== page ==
Ask A Lawyer: Is Withholding Medical Documents Considered Contempt?

Question:

My son was injured during a recent visit with his mother; however I was only informed about the incident after I noticed the chip on my sons tooth and scrapes on his face. I was told that she took our child to the ER, but I have been asking for the documentation for this event for about six months.  I still have yet to see any documentation of my son’s visit to the ER.

Can I hold her in contempt since it is in our child and visitation order that we both have the right to get any type of medical documents when asked for?

Also, if I do file, do I need to travel all the way to Virginia since the children and I are residing in Florida?

 

Answer:

Your rights to medical records of your child depend upon the age of the child and any court orders restricting your rights to such records.  Assuming the medical services were rendered in Virginia, the medical record laws of Virginia would determine how you may obtain the records from the provider, which may involve you having to go to Virginia or getting a release from your child if of a certain age.  If your insurance paid for the treatment, you may be able to obtain the records as part of the insurance claim process.  If the provider is refusing to provide you copies, you would need to consult with an attorney in Virginia or perhaps the Virginia professional regulatory agency which oversees the provider(s) involved.

Divorce orders that state that each parent has the right to obtain or have access to records of the children are of limited utility and primarily are used to avoid later claims by one parent that the other parent’s access is to be restricted.  Under such provisions, the burden on obtaining the records rests with the parent seeking the records.  If your ex-spouse is actively preventing the provider(s) from giving you copies, she may be in violation of the terms of the divorce order and may be sanctioned by the appropriate court for her misconduct.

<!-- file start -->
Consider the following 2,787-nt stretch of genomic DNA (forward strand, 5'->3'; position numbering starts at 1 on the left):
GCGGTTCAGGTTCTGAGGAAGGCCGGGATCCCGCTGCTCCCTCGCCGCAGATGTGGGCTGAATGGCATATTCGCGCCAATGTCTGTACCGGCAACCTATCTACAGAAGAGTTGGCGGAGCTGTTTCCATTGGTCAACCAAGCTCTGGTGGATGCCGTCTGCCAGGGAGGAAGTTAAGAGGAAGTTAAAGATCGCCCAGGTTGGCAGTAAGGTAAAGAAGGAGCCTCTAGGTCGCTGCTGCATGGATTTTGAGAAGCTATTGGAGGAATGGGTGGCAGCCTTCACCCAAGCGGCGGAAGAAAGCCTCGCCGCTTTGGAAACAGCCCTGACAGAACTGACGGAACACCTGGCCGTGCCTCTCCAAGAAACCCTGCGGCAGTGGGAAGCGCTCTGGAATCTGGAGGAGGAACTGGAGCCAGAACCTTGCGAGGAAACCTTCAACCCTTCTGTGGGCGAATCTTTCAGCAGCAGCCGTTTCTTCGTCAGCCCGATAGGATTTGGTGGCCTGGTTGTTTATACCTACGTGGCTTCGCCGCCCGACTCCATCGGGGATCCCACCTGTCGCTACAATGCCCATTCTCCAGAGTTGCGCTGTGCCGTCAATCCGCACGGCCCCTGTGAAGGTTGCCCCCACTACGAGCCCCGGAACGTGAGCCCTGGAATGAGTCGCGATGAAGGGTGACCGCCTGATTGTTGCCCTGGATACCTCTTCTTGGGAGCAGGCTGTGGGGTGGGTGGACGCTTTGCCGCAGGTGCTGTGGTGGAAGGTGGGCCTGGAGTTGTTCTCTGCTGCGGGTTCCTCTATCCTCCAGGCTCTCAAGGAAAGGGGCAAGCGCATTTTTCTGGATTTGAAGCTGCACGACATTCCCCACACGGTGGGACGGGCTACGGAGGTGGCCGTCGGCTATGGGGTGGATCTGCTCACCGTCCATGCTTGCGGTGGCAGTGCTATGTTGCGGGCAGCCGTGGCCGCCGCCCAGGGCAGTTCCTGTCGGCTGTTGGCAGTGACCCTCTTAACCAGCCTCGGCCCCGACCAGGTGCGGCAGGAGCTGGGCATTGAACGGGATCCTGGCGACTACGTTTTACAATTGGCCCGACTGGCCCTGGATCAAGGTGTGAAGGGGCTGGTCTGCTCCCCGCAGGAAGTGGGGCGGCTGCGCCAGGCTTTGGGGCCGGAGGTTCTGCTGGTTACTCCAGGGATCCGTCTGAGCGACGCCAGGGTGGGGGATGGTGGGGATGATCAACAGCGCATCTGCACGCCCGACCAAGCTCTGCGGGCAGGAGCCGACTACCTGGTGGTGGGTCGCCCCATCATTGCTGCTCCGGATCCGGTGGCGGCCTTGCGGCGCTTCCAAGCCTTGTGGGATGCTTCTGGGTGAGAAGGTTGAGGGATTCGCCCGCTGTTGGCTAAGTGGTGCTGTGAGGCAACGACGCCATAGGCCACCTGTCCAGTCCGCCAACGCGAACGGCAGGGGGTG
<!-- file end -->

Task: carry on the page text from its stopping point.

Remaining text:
A divorce order that requires each parent to provide copies of records to the other parent would allow you to seek enforcement of the order through contempt or simple enforcement proceedings to get your ex-spouse to turn over the records.

If the problem with obtaining the records is with your ex-spouse’s conduct, you should consult a qualified domestic relations attorney to determine the appropriate jurisdiction and proceedings to obtain compliance with the court order by your ex-spouse and to asses whether sanctions against your ex-spouse are warranted.

 

 

Richard Coffee is a Litigation Manager in the Belleville Illinois office of Cordell & Cordell. He is an experienced divorce attorney whose practice is devoted to domestic litigation. He is licensed in the State of Illinois and is admitted to practice law in the U.S. District Courts for Northern, Central and Southern Illinois.

Mr. Coffee has extensive domestic litigation trial experience representing clients in courts throughout Illinois on all aspects of domestic litigation, including the representation of clients who are current or retired military personnel with issues under the Soldiers and Sailors Civil Relief Act and the Uniformed Services Former Spouses’ Protection Act, clients involved in state court jurisdictional disputes due to the relocation of one or both parties from or to Illinois, and clients with government or private pension benefit valuation and division issues.

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